Casper, WY -- Casper City Council Tuesday night dropped the contested case hearing over Councilman Craig Hedquist's alleged conflict of interest, moving toward a less-threatening "informal hearing" instead. Despite criticism this was a personal feud started by City Manager John Patterson, council members were vocal about what they felt the issue really was: needing to address serious allegations of unethical behavior by one of their own. And accepting to hear both sides of the story this month was a step most felt was long overdue.
For Councilman Paul Bertoglio (Ward III), it had been dragging on long enough: "The civility part is really, really getting bad," Bertoglio said. The difference with an informal hearing is it's just that: informal, with no outcomes specified ahead of time. Hedquist's attorney Michael Lansing worried the process didn't help much and didn't give his client much opportunity for due process. "No evidence, no witnesses, no cross-examination," Lansing said.
But not doing anything wasn't an option for council either. "Is (Lansing) suggesting to this council that we just drop the whole matter right now and everything goes away?" Councilman Daniel Sandoval (Ward I) asked. But while most wanted to move ahead with the informal hearing, others were wary, Councilman Keith Goodenough (Ward I) in particular didn't like the direction council had taken. "This council and our manager were not equipped in my opinion to deal with that and a series of missteps began and have led us to this very point this evening," Goodenough said.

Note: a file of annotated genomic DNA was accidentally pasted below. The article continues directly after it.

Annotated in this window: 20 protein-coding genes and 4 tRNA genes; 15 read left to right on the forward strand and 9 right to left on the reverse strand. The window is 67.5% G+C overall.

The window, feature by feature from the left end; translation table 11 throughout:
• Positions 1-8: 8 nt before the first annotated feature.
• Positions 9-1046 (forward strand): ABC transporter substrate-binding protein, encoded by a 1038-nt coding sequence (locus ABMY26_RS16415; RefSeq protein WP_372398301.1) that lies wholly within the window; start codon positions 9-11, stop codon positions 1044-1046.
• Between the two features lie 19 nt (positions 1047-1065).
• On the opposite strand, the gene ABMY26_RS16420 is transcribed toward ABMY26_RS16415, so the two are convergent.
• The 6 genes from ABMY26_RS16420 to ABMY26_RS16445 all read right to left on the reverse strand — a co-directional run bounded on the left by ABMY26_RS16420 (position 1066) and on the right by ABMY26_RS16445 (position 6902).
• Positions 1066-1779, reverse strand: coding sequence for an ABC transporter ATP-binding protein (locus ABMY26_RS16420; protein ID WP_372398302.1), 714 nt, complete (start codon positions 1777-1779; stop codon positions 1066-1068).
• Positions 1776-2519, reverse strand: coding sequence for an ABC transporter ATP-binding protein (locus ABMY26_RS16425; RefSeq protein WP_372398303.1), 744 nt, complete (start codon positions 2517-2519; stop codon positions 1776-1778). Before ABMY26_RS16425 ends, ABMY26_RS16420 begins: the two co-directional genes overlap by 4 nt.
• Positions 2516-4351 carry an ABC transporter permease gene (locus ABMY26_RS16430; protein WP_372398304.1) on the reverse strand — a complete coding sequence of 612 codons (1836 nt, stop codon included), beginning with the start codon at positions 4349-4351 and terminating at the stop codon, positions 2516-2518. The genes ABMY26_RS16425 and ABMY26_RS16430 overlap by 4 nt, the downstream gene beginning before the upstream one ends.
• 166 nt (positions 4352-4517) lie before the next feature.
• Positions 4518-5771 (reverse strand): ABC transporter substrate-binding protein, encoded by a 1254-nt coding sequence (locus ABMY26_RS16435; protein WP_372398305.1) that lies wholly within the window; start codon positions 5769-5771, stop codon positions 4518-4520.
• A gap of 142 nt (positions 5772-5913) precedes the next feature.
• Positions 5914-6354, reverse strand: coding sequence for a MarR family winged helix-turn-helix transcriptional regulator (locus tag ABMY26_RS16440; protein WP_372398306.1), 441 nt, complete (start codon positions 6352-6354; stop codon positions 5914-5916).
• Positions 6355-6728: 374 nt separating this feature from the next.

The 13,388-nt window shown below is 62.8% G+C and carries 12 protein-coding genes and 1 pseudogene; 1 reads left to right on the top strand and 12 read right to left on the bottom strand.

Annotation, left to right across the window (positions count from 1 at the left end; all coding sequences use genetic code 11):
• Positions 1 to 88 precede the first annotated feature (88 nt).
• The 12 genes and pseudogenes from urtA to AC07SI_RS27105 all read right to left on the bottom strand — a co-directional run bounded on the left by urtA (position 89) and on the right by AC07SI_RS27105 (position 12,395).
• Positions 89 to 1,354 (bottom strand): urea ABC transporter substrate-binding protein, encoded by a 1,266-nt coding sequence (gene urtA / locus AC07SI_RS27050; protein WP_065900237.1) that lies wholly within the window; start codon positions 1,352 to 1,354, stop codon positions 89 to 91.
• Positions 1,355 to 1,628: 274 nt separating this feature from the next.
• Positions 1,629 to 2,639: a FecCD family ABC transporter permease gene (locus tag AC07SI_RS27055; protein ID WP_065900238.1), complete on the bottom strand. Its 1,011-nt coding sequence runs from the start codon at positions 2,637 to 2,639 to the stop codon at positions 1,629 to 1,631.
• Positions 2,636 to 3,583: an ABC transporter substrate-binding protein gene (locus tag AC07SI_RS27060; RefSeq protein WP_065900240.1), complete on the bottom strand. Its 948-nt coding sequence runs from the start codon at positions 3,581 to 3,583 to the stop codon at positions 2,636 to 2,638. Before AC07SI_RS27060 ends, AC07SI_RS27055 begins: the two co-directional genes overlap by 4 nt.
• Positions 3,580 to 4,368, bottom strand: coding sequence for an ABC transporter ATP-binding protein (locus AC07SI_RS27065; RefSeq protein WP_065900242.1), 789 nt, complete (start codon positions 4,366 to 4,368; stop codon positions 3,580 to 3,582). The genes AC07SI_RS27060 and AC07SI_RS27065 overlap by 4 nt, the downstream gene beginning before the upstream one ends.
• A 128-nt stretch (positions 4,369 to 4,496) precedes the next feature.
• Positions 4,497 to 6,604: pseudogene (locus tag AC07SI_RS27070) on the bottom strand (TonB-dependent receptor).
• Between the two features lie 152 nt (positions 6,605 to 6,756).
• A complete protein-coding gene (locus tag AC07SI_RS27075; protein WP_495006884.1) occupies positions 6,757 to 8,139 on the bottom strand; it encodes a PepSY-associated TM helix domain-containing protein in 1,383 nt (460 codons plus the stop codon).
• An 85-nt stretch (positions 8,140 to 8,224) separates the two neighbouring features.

Canceling the contested case hearing means part of the lawsuit Hedquist brought against Patterson and the City is now moot; one of his requests was dropping the process he called unconstitutional. But it appears the other allegations -- including new charges that Patterson tried to spy on Hedquist and gather ammo to kick him out of office -- still stand. Councilwoman Kenyne Schlager (Ward III) was quick to clarify.
"I had some executive session material in (my locker) that went missing, so I asked if we could have cameras because obviously when executive session material goes missing it's very concerning. They told me no, and that was the end of the story," Kenyne explained.
Just telling us that, though, brought criticism from Hedquist's attorney, who pointed out a gag order from March 22nd. Even opening up the topic for discussion at council meeting, he said, was contributing to "trying the case in the media." But Councilman Sandoval pointed out speech takes many forms: "Filing a federal lawsuit with hundreds of allegations is a form of communication! It's a public record." Sandoval said.
Lansing concluded his presentation with an exhortation. "I think we need to stop this expensive madness that your manager has put you in and just get back to running the city," Lansing said. As of Wednesday, the City had spent $55,745 on litigation. But what really irked some council members was the accusation they're puppets in pursuing this course of action.
"This idea that the city council is being lead by the nose by Mr. Patterson is quite frankly ludicrous," said Councilman Charlie Powell, (Ward II). "I was the one that came up with the idea on (holding an informal hearing) if anybody has any questions. Councilman Hopkins had a very similar one, so it's not something that John Patterson created or came out of his mind. It came out of this council," Bertoglio said.
Patterson, by the way, wasn't at this council meeting. Councilmen Goodenough and Sandoval voted against the resolution, with Hedquist of course recused from that item. The informal hearing is set for April 26th.
See sidebar for the full amended lawsuit filed against the City and John Patterson.